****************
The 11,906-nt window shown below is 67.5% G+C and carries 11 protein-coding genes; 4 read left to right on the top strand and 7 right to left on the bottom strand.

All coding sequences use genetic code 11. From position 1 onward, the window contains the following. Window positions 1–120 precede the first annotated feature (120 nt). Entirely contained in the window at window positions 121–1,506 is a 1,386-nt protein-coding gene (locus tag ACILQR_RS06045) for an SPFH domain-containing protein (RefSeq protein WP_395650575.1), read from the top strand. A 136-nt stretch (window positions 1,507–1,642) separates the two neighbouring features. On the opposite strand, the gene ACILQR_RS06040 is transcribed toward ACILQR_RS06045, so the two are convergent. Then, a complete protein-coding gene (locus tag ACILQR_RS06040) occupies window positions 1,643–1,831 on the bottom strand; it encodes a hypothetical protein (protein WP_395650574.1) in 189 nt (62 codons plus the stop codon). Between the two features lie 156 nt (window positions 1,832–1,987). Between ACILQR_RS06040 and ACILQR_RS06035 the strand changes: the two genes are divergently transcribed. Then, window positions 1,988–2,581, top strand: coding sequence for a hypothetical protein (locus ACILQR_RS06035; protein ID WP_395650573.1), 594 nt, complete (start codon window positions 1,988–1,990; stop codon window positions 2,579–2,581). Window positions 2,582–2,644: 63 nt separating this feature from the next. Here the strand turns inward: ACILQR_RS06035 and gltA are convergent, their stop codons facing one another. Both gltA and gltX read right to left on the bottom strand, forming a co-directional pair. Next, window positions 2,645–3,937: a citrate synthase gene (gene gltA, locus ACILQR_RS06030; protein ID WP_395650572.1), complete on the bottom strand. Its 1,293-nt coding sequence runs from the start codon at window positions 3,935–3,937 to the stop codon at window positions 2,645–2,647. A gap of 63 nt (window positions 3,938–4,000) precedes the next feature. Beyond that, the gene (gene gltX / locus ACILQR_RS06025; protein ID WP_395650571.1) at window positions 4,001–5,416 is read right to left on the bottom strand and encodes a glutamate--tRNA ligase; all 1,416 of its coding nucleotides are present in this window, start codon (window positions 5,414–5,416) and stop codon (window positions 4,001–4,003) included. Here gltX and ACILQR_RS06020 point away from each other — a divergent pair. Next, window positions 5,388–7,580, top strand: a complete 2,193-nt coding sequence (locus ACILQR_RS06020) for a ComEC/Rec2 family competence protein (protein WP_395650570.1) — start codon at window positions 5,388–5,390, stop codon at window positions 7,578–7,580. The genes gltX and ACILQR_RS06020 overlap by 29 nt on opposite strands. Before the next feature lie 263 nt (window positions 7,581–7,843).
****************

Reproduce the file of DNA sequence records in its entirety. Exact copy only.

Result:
The 11,906-nt window shown below is 67.5% G+C and carries 11 protein-coding genes; 4 read left to right on the top strand and 7 right to left on the bottom strand.

All coding sequences use genetic code 11. From position 1 onward, the window contains the following. Window positions 1–120 precede the first annotated feature (120 nt). Entirely contained in the window at window positions 121–1,506 is a 1,386-nt protein-coding gene (locus tag ACILQR_RS06045) for an SPFH domain-containing protein (RefSeq protein WP_395650575.1), read from the top strand. A 136-nt stretch (window positions 1,507–1,642) separates the two neighbouring features. On the opposite strand, the gene ACILQR_RS06040 is transcribed toward ACILQR_RS06045, so the two are convergent. Then, a complete protein-coding gene (locus tag ACILQR_RS06040) occupies window positions 1,643–1,831 on the bottom strand; it encodes a hypothetical protein (protein WP_395650574.1) in 189 nt (62 codons plus the stop codon). Between the two features lie 156 nt (window positions 1,832–1,987). Between ACILQR_RS06040 and ACILQR_RS06035 the strand changes: the two genes are divergently transcribed. Then, window positions 1,988–2,581, top strand: coding sequence for a hypothetical protein (locus ACILQR_RS06035; protein ID WP_395650573.1), 594 nt, complete (start codon window positions 1,988–1,990; stop codon window positions 2,579–2,581). Window positions 2,582–2,644: 63 nt separating this feature from the next. Here the strand turns inward: ACILQR_RS06035 and gltA are convergent, their stop codons facing one another. Both gltA and gltX read right to left on the bottom strand, forming a co-directional pair. Next, window positions 2,645–3,937: a citrate synthase gene (gene gltA, locus ACILQR_RS06030; protein ID WP_395650572.1), complete on the bottom strand. Its 1,293-nt coding sequence runs from the start codon at window positions 3,935–3,937 to the stop codon at window positions 2,645–2,647. A gap of 63 nt (window positions 3,938–4,000) precedes the next feature. Beyond that, the gene (gene gltX / locus ACILQR_RS06025; protein ID WP_395650571.1) at window positions 4,001–5,416 is read right to left on the bottom strand and encodes a glutamate--tRNA ligase; all 1,416 of its coding nucleotides are present in this window, start codon (window positions 5,414–5,416) and stop codon (window positions 4,001–4,003) included. Here gltX and ACILQR_RS06020 point away from each other — a divergent pair. Next, window positions 5,388–7,580, top strand: a complete 2,193-nt coding sequence (locus ACILQR_RS06020) for a ComEC/Rec2 family competence protein (protein WP_395650570.1) — start codon at window positions 5,388–5,390, stop codon at window positions 7,578–7,580. The genes gltX and ACILQR_RS06020 overlap by 29 nt on opposite strands. Before the next feature lie 263 nt (window positions 7,581–7,843).